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Gwynn

Gwynn ROBERTS

Year of Award: 1974 Award State: Tasmania Arts - Performing > Music
To study the organisation, management and methods of training in youth orchestras - New Zealand, USA, UK
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I always had an interest in conducting – perhaps it was the fascination of playing under the direction of such a variety of conductors – in choirs and ensembles at school, at the Tasmanian Conservatorium as a student, and as a casual player in the Tasmanian Symphony Orchestra (TSO). My first experience in conducting an ensemble was at Fahan School, working with a junior string orchestra. This led to becoming the director of the Tasmanian Youth Orchestra (TYO). My first professional conducting ‘engagement’ was when I was a young principal cello of the TSO, conducting the orchestra at Huonville High School. When the conductor failed to arrive in time for the concert, I volunteered to step in, and directed about half the concert before the conductor arrived and sat in the hall observing the proceedings.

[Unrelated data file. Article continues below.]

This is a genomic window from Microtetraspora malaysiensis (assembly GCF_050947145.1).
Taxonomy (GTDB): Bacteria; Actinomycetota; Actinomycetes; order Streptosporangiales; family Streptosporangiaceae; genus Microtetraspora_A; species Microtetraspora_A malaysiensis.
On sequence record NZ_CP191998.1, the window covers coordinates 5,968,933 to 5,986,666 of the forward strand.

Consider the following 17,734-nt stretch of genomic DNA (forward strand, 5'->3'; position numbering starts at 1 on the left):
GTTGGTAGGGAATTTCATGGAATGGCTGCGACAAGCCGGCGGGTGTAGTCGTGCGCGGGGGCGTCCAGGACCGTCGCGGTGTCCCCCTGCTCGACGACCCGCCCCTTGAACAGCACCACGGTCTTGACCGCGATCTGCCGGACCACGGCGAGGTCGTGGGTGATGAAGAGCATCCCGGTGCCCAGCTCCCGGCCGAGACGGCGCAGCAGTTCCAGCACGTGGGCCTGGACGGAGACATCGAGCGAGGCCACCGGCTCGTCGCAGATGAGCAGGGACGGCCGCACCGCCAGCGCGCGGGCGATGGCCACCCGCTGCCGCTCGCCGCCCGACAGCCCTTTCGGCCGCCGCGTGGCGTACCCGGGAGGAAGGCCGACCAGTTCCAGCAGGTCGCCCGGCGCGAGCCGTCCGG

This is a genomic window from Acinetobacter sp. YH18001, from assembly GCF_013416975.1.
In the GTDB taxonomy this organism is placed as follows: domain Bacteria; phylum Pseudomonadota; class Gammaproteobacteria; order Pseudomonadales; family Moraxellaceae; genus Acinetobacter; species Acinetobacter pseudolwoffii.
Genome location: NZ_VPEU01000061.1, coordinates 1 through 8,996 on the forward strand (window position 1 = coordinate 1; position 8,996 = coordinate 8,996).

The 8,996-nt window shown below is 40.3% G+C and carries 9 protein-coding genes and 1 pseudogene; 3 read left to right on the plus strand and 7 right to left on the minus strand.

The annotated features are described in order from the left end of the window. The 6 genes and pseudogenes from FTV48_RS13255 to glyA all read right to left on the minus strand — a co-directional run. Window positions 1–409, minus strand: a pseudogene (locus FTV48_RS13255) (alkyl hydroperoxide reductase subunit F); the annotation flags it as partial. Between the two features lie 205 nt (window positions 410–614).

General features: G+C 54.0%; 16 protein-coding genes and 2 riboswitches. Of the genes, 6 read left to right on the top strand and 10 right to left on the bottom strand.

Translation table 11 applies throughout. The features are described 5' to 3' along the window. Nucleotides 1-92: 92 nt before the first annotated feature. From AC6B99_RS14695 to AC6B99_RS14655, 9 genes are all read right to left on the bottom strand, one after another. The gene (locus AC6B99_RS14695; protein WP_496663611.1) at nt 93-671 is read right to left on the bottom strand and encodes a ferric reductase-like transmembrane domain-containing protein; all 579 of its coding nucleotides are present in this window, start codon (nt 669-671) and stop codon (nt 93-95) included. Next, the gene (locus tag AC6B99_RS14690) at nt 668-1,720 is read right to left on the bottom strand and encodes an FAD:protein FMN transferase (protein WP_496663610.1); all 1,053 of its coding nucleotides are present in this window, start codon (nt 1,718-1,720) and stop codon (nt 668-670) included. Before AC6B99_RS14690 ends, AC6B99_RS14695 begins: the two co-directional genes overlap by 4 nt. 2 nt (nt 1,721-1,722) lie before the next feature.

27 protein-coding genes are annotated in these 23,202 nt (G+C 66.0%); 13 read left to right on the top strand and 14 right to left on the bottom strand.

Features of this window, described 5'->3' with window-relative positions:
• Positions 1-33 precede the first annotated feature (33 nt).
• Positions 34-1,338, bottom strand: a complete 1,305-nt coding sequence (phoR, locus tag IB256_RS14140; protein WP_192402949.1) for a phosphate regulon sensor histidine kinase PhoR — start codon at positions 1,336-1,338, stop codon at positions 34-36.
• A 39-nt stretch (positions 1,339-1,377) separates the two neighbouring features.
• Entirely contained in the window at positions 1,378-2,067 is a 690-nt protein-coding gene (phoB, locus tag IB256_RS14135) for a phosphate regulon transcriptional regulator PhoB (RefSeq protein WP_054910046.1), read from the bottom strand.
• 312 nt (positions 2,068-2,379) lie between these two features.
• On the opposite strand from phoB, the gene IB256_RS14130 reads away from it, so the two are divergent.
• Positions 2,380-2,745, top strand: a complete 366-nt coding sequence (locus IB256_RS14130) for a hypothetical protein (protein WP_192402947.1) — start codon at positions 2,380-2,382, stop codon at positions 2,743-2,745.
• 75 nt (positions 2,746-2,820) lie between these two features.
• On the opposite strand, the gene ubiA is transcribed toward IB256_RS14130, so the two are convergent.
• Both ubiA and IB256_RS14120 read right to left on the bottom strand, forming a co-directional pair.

It was from my position as Music Director of TYO that I applied for a Churchill Fellowship to look into Youth Orchestra conducting and administration in NZ, the USA and the UK. Sir Stanley Burbury, the chairman of the Churchill selection committee, was very supportive of my application, assisting me in revising the timeframe in a more realistic way.

I visited youth orchestras in Christchurch, Fort Worth, Pittsburgh and Boston, and a number in the UK during my extended stay there. This was an enlightening experience – observing and taking an active part in rehearsals, and seeing the depth of funding and volunteer support. One fascinating interview was with Marion Maazel, the inspirational manager of the Pittsburgh Youth Orchestra.

In the 42 years since being awarded the Fellowship, I have used much of what I learned, in the diverse roles in which I have found myself: director of TYO; principal cello and assistant conductor TSO; director of orchestras at the Tasmanian Conservatorium and the University of Queensland; most recently at the Queensland Conservatorium and Kenmore High School; and as principal cello of the Canberra Symphony Orchestra. The Churchill Fellowship experience has influenced my musical life far more broadly than I could have imagined when I was awarded it in 1974.

When I can, I try to fit in time for amateur photography and I am a keen bushwalker. 

Excerpt from “Bringing Knowledge Home” published by the Churchill Fellows Association of Tasmania (2016) 

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